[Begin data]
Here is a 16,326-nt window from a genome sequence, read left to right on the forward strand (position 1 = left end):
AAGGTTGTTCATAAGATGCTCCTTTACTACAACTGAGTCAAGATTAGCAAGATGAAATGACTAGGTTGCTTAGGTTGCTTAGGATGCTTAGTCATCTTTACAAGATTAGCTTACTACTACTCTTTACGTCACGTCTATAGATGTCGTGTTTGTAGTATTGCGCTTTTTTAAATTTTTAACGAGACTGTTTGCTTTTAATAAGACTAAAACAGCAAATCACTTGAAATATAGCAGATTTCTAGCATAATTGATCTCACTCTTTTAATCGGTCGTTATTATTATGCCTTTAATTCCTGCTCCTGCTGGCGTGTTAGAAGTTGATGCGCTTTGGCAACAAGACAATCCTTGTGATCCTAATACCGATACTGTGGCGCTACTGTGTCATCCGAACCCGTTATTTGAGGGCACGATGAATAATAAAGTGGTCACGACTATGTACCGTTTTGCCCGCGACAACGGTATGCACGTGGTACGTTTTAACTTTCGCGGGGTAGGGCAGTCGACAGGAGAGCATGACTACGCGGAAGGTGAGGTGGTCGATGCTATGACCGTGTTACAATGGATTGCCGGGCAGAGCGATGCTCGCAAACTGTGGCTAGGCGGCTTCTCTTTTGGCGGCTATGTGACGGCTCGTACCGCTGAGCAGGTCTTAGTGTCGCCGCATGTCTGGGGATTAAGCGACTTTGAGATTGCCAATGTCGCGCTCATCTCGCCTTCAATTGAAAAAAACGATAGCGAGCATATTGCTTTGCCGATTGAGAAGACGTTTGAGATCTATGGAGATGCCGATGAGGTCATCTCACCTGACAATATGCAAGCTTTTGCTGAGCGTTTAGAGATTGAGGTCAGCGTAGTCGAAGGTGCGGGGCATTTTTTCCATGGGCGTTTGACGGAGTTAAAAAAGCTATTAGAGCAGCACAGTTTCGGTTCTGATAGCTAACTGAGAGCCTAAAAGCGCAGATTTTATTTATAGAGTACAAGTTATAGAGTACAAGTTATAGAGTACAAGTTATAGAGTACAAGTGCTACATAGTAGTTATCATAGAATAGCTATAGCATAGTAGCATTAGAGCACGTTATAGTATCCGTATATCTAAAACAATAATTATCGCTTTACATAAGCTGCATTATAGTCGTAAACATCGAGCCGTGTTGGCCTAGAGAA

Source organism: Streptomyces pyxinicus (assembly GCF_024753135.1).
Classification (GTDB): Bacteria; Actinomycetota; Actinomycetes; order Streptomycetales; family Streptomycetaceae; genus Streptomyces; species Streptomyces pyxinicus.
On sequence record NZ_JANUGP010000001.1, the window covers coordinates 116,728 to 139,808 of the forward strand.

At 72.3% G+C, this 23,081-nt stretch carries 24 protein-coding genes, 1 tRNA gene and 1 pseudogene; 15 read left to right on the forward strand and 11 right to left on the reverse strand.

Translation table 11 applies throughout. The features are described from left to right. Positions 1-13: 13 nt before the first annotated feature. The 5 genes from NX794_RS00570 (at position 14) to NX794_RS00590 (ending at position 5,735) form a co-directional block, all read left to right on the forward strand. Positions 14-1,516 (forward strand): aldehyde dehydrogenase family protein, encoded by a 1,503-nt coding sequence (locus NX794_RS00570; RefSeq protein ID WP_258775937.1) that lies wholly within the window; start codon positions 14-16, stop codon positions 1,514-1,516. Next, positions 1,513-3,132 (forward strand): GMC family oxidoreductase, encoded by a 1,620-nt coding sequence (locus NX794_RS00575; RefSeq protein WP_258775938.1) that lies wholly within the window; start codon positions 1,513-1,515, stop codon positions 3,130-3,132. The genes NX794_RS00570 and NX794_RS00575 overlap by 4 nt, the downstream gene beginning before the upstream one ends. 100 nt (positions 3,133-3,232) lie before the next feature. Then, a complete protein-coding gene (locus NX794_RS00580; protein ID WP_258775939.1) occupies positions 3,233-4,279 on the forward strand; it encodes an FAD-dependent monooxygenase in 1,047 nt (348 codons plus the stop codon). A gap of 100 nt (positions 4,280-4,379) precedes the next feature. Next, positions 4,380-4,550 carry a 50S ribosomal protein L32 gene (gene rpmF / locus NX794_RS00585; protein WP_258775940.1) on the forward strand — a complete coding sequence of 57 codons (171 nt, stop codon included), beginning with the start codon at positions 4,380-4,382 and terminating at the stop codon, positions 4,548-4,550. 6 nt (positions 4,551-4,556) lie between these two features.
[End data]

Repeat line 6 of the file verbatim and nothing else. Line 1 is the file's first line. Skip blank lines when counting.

At 72.3% G+C, this 23,081-nt stretch carries 24 protein-coding genes, 1 tRNA gene and 1 pseudogene; 15 read left to right on the forward strand and 11 right to left on the reverse strand.